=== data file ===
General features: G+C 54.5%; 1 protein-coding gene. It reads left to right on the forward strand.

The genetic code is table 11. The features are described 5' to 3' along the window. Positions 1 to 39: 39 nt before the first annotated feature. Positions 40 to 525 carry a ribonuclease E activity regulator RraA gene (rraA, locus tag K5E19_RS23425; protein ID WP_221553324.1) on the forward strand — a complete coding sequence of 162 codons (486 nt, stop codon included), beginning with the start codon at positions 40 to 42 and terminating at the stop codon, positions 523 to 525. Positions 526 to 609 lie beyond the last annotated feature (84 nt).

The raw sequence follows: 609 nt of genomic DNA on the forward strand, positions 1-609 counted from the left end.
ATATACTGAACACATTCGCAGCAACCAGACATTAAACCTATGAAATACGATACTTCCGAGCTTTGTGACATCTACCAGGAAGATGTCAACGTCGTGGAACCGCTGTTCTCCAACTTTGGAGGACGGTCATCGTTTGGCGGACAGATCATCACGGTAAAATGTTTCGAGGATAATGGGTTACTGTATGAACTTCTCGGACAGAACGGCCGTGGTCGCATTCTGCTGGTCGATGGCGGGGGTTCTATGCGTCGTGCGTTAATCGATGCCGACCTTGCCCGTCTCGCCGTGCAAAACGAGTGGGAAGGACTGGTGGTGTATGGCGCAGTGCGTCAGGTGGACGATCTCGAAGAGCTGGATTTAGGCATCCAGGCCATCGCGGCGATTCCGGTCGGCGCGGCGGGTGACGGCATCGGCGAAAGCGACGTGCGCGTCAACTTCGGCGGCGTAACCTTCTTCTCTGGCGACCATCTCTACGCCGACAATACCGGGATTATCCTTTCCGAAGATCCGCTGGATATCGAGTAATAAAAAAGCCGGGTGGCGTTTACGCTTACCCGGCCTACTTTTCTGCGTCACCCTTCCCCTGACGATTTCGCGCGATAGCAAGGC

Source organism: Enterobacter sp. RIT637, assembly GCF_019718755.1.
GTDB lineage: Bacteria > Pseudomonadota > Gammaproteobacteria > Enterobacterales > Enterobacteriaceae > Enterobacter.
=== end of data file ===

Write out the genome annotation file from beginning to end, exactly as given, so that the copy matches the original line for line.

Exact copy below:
General features: G+C 54.5%; 1 protein-coding gene. It reads left to right on the forward strand.

The genetic code is table 11. The features are described 5' to 3' along the window. Positions 1 to 39: 39 nt before the first annotated feature. Positions 40 to 525 carry a ribonuclease E activity regulator RraA gene (rraA, locus tag K5E19_RS23425; protein ID WP_221553324.1) on the forward strand — a complete coding sequence of 162 codons (486 nt, stop codon included), beginning with the start codon at positions 40 to 42 and terminating at the stop codon, positions 523 to 525. Positions 526 to 609 lie beyond the last annotated feature (84 nt).

The raw sequence follows: 609 nt of genomic DNA on the forward strand, positions 1-609 counted from the left end.
ATATACTGAACACATTCGCAGCAACCAGACATTAAACCTATGAAATACGATACTTCCGAGCTTTGTGACATCTACCAGGAAGATGTCAACGTCGTGGAACCGCTGTTCTCCAACTTTGGAGGACGGTCATCGTTTGGCGGACAGATCATCACGGTAAAATGTTTCGAGGATAATGGGTTACTGTATGAACTTCTCGGACAGAACGGCCGTGGTCGCATTCTGCTGGTCGATGGCGGGGGTTCTATGCGTCGTGCGTTAATCGATGCCGACCTTGCCCGTCTCGCCGTGCAAAACGAGTGGGAAGGACTGGTGGTGTATGGCGCAGTGCGTCAGGTGGACGATCTCGAAGAGCTGGATTTAGGCATCCAGGCCATCGCGGCGATTCCGGTCGGCGCGGCGGGTGACGGCATCGGCGAAAGCGACGTGCGCGTCAACTTCGGCGGCGTAACCTTCTTCTCTGGCGACCATCTCTACGCCGACAATACCGGGATTATCCTTTCCGAAGATCCGCTGGATATCGAGTAATAAAAAAGCCGGGTGGCGTTTACGCTTACCCGGCCTACTTTTCTGCGTCACCCTTCCCCTGACGATTTCGCGCGATAGCAAGGC

Source organism: Enterobacter sp. RIT637, assembly GCF_019718755.1.
GTDB lineage: Bacteria > Pseudomonadota > Gammaproteobacteria > Enterobacterales > Enterobacteriaceae > Enterobacter.